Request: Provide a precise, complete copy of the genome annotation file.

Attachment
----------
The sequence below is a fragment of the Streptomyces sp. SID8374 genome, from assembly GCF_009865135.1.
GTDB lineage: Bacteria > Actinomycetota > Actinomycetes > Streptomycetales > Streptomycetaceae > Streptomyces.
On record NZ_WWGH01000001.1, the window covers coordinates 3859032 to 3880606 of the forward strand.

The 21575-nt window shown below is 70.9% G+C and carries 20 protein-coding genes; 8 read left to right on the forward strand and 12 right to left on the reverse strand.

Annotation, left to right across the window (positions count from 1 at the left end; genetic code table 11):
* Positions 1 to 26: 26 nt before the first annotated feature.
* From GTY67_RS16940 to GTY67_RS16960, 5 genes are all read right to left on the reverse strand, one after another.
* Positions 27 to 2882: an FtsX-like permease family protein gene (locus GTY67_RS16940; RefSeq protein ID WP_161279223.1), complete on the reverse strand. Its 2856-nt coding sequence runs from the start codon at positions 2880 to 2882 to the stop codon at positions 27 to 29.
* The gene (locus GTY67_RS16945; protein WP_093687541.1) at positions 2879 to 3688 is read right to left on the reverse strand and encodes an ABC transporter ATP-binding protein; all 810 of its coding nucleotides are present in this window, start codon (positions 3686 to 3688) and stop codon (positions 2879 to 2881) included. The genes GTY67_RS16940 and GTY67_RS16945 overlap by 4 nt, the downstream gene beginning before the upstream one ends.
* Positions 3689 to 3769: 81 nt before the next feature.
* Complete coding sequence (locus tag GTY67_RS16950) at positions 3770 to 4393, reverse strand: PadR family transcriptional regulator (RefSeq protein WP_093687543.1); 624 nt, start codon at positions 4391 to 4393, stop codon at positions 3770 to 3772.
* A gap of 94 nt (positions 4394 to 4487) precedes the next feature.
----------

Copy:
The sequence below is a fragment of the Streptomyces sp. SID8374 genome, from assembly GCF_009865135.1.
GTDB lineage: Bacteria > Actinomycetota > Actinomycetes > Streptomycetales > Streptomycetaceae > Streptomyces.
On record NZ_WWGH01000001.1, the window covers coordinates 3859032 to 3880606 of the forward strand.

The 21575-nt window shown below is 70.9% G+C and carries 20 protein-coding genes; 8 read left to right on the forward strand and 12 right to left on the reverse strand.

Annotation, left to right across the window (positions count from 1 at the left end; genetic code table 11):
* Positions 1 to 26: 26 nt before the first annotated feature.
* From GTY67_RS16940 to GTY67_RS16960, 5 genes are all read right to left on the reverse strand, one after another.
* Positions 27 to 2882: an FtsX-like permease family protein gene (locus GTY67_RS16940; RefSeq protein ID WP_161279223.1), complete on the reverse strand. Its 2856-nt coding sequence runs from the start codon at positions 2880 to 2882 to the stop codon at positions 27 to 29.
* The gene (locus GTY67_RS16945; protein WP_093687541.1) at positions 2879 to 3688 is read right to left on the reverse strand and encodes an ABC transporter ATP-binding protein; all 810 of its coding nucleotides are present in this window, start codon (positions 3686 to 3688) and stop codon (positions 2879 to 2881) included. The genes GTY67_RS16940 and GTY67_RS16945 overlap by 4 nt, the downstream gene beginning before the upstream one ends.
* Positions 3689 to 3769: 81 nt before the next feature.
* Complete coding sequence (locus tag GTY67_RS16950) at positions 3770 to 4393, reverse strand: PadR family transcriptional regulator (RefSeq protein WP_093687543.1); 624 nt, start codon at positions 4391 to 4393, stop codon at positions 3770 to 3772.
* A gap of 94 nt (positions 4394 to 4487) precedes the next feature.